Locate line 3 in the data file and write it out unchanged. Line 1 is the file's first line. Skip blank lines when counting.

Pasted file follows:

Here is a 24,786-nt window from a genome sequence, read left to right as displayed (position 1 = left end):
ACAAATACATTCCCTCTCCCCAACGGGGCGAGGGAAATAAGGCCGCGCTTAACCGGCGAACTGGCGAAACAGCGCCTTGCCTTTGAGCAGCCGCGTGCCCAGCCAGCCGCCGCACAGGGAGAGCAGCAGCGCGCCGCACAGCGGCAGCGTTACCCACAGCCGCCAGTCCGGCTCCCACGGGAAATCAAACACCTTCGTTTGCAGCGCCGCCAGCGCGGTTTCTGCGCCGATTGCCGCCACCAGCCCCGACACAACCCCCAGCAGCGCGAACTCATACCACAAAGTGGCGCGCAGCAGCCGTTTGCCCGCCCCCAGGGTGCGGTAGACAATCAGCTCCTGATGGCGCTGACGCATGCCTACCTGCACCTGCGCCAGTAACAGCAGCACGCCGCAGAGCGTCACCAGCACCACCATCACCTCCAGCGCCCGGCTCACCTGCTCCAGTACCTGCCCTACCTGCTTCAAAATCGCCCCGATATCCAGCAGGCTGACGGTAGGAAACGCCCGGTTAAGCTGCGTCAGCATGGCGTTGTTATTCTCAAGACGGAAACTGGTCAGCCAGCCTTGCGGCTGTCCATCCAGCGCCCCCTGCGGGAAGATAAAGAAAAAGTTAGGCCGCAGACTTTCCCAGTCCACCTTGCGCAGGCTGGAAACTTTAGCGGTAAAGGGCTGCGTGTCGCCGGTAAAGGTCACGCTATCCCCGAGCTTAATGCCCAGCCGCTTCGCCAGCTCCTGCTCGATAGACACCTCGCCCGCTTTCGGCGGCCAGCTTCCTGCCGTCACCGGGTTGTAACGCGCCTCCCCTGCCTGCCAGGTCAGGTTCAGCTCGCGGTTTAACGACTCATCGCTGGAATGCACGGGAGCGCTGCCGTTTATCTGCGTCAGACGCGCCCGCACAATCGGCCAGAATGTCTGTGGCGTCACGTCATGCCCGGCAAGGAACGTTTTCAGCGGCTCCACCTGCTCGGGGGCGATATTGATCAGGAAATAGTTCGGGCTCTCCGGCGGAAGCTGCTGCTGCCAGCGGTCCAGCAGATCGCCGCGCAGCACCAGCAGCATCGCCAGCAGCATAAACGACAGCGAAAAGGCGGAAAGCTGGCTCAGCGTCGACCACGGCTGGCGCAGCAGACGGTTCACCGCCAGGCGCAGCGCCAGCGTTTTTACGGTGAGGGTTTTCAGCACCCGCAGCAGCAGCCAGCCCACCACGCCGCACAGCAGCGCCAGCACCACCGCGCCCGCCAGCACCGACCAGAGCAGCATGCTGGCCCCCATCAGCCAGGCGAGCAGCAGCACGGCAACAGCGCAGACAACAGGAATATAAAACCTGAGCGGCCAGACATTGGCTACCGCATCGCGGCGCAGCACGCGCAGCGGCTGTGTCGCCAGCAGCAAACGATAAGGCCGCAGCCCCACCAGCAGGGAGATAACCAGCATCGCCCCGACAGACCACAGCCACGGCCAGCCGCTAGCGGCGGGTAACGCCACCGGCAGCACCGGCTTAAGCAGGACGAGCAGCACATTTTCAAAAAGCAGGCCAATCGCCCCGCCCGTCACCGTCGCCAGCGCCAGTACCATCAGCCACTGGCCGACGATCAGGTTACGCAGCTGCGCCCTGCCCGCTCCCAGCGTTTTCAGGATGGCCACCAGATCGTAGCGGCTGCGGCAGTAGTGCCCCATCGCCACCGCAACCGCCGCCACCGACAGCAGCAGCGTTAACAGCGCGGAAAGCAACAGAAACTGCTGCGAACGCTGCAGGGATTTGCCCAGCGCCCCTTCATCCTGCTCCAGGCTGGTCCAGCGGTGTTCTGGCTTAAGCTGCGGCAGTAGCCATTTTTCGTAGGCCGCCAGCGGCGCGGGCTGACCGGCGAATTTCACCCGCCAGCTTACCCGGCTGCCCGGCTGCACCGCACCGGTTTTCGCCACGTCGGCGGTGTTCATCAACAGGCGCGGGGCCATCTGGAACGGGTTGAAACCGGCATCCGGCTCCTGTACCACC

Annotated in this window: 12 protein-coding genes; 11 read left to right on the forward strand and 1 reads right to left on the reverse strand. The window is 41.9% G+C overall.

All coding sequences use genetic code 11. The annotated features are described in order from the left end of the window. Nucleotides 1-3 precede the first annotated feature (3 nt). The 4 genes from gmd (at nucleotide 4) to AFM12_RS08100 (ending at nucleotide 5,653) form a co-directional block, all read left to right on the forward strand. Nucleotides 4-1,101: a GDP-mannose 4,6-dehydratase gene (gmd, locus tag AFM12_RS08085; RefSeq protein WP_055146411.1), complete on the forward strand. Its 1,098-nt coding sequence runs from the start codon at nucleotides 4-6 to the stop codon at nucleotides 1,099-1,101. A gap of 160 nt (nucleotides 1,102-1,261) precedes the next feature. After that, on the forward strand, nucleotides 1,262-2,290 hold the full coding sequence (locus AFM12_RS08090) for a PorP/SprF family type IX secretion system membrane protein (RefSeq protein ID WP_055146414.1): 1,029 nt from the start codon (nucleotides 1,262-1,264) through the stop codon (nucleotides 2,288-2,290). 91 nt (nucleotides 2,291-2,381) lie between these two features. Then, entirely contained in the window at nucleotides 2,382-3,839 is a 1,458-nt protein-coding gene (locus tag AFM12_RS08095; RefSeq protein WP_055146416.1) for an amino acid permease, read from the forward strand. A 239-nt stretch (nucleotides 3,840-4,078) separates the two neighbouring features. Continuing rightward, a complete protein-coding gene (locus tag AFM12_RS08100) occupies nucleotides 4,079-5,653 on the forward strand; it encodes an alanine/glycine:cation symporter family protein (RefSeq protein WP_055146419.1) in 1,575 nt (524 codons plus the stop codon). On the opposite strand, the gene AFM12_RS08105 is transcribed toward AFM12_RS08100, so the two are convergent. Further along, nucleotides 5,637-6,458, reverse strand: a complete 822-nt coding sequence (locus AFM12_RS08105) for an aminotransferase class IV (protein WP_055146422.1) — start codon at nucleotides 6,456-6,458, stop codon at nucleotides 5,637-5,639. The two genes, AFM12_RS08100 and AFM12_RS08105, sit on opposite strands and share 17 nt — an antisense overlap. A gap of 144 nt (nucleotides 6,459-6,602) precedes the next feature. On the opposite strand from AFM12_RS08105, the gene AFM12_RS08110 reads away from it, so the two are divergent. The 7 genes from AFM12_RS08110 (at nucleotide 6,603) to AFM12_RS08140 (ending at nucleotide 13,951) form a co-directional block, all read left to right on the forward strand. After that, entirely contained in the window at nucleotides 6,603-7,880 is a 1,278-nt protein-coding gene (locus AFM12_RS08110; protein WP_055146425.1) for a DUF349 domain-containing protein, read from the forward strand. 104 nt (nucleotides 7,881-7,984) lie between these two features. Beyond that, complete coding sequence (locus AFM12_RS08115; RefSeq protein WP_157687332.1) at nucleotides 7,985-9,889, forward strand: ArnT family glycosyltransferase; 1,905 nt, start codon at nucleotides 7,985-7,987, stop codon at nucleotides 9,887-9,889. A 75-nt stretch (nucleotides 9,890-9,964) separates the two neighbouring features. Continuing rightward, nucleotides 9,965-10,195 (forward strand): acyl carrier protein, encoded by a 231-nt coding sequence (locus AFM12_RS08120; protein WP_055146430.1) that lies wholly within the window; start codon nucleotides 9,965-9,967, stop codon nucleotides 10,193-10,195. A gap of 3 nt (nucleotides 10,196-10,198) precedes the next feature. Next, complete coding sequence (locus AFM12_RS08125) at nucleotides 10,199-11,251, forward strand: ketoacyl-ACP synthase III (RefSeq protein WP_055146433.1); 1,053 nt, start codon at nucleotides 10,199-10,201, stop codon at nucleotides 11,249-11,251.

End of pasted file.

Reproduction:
Annotated in this window: 12 protein-coding genes; 11 read left to right on the forward strand and 1 reads right to left on the reverse strand. The window is 41.9% G+C overall.